UPDATE 2-Oracle's new software sales disappoint, stock drops
SAN FRANCISCO, June 20 (Reuters) - Oracle Corp on Thursday reported a 1 percent increase in quarterly revenue from new software sales and Internet-based software subscriptions, at the low end of its own forecasts, sending its shares sharply lower.
Oracle, which is trying to fend off increasingly aggressive rivals focused on providing software over the cloud or Internet, also said it will move its stock listing to the New York Stock Exchange in July from the Nasdaq and that it plans to double its quarterly dividend.
"Organic growth is slowing and the company has a lot of pressures it has to deal with. They're late to the cloud and playing catch-up," said Mark Moerdler, an analyst at Bernstein. "Doubling the dividend - they're trying to deliver a message that their ability to deliver significantly more cash to investors is going to continue."
The company had forecast a 1 percent to 11 percent rise in new software license and cloud subscription revenue for its fiscal fourth quarter, ended May 31. Investors scrutinize new software sales because they generate high-margin, long-term maintenance contracts and are an important indicator of future profit.
Overall, Oracle's revenue was unchanged at $10.9 billion in the quarter, missing the $11.122 billion analysts had expected on average, according to Thomson Reuters I/B/E/S.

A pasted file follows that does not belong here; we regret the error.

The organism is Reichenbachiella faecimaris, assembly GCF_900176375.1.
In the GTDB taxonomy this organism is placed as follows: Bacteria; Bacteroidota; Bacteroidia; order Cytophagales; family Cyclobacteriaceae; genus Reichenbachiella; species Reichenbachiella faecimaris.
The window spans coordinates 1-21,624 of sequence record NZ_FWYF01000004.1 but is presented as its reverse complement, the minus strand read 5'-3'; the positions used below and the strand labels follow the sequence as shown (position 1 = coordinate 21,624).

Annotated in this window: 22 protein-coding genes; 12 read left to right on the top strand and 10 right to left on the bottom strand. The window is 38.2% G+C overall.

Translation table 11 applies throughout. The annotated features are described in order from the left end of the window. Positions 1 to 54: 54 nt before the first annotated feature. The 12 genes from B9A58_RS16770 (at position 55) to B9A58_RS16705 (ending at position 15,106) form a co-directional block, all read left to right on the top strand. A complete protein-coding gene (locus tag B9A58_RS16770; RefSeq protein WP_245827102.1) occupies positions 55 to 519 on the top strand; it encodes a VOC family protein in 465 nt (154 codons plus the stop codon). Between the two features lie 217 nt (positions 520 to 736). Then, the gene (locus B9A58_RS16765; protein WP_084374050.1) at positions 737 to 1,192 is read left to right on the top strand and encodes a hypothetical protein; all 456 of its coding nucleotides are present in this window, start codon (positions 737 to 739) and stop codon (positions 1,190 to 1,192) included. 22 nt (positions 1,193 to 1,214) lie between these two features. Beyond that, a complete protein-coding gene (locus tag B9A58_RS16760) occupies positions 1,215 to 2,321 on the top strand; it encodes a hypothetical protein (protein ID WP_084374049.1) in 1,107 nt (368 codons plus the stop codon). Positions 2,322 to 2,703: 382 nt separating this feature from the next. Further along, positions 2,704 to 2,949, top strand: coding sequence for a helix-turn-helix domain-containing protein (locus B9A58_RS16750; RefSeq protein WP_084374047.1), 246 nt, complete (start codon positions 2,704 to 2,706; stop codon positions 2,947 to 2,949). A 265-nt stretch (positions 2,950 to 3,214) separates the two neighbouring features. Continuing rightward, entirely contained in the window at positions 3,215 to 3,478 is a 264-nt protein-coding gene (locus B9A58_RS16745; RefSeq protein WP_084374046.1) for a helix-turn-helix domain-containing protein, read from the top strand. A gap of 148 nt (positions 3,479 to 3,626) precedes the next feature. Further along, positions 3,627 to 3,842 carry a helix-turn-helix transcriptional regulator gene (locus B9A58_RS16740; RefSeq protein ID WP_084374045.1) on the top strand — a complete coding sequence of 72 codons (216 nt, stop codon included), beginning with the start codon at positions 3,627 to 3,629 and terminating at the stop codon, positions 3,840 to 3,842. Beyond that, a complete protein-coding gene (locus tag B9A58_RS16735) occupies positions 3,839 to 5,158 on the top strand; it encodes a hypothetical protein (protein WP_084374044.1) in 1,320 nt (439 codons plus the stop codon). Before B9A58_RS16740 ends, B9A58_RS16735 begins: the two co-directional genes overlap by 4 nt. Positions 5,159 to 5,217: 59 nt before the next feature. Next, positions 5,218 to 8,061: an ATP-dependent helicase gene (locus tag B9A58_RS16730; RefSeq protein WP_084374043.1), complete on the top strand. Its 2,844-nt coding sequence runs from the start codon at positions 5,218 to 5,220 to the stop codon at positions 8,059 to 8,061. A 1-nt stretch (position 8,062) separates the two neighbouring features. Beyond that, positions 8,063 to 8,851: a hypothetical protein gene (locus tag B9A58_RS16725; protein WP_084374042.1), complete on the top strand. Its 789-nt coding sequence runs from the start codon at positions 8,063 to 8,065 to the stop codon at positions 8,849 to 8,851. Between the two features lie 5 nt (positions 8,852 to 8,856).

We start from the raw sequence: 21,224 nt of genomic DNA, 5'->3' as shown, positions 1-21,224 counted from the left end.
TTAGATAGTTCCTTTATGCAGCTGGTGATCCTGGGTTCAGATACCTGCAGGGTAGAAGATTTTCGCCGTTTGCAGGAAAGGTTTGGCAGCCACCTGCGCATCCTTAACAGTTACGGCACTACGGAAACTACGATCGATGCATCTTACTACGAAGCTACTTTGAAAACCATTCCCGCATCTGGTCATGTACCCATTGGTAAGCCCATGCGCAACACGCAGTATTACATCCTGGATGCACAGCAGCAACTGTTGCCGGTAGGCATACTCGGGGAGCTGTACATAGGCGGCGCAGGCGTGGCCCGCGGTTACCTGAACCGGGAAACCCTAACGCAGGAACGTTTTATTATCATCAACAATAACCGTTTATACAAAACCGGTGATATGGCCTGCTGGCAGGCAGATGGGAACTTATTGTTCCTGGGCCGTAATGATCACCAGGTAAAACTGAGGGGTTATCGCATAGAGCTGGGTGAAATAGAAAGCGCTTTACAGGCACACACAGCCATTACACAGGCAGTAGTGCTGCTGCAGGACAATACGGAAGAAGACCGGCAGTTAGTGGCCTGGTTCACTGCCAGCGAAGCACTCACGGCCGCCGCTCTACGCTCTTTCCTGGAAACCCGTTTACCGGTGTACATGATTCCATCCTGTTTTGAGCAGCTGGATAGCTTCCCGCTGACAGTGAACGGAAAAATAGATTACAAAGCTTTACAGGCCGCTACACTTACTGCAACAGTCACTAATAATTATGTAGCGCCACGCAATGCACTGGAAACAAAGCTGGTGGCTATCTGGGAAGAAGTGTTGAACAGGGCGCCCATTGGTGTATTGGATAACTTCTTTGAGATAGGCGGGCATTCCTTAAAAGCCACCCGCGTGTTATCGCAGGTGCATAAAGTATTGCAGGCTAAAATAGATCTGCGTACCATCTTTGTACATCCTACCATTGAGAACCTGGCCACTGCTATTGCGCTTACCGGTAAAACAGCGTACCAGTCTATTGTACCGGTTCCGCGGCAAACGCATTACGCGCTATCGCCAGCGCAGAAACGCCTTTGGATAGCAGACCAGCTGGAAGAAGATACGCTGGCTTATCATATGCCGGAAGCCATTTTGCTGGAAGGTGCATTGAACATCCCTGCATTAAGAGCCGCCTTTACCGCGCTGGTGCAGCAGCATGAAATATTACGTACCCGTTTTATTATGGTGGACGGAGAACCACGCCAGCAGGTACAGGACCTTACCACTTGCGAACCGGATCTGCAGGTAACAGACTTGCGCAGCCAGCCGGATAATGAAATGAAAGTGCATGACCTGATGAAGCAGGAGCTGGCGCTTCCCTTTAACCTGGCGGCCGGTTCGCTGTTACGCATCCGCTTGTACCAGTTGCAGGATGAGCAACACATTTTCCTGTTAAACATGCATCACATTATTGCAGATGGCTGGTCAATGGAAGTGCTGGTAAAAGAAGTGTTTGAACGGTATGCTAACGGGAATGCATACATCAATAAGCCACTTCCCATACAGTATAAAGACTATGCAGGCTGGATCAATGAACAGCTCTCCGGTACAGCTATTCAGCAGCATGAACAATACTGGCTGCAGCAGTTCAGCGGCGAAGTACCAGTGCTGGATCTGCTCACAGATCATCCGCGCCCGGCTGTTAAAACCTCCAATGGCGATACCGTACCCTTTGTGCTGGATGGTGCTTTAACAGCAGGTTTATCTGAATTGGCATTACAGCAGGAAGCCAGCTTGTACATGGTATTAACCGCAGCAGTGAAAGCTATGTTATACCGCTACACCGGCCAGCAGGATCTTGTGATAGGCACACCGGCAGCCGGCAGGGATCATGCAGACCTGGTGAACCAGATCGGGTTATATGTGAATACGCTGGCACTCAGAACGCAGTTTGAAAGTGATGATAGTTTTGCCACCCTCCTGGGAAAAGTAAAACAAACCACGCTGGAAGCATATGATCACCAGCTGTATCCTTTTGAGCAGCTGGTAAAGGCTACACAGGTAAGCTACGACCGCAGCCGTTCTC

Revenue from new software sales and Internet-based software subscriptions was $4 billion.
Net profit rose 10 percent to $3.8 billion, or 80 cents per share. On an adjusted basis, Oracle earned 87 cents per share.
The software company said it would double its quarterly dividend to 12 cents a share.
Revenue from Oracle's hardware division, which it acquired through the $5.6 billion purchase of Sun Microsystems in 2010, fell 13 percent to $849 million.
Oracle had forecast that hardware product revenue for the May quarter would fall between 12 percent and 22 percent.
The division's revenue has fallen every quarter since Oracle closed the Sun deal, but Chief Executive Larry Ellison said in December he expected hardware systems revenue to start growing in the May quarter.
Shares of the software company fell 4.67 percent to $31.64 after hours after closing down 2.58 percent at $33.21 on the Nasdaq.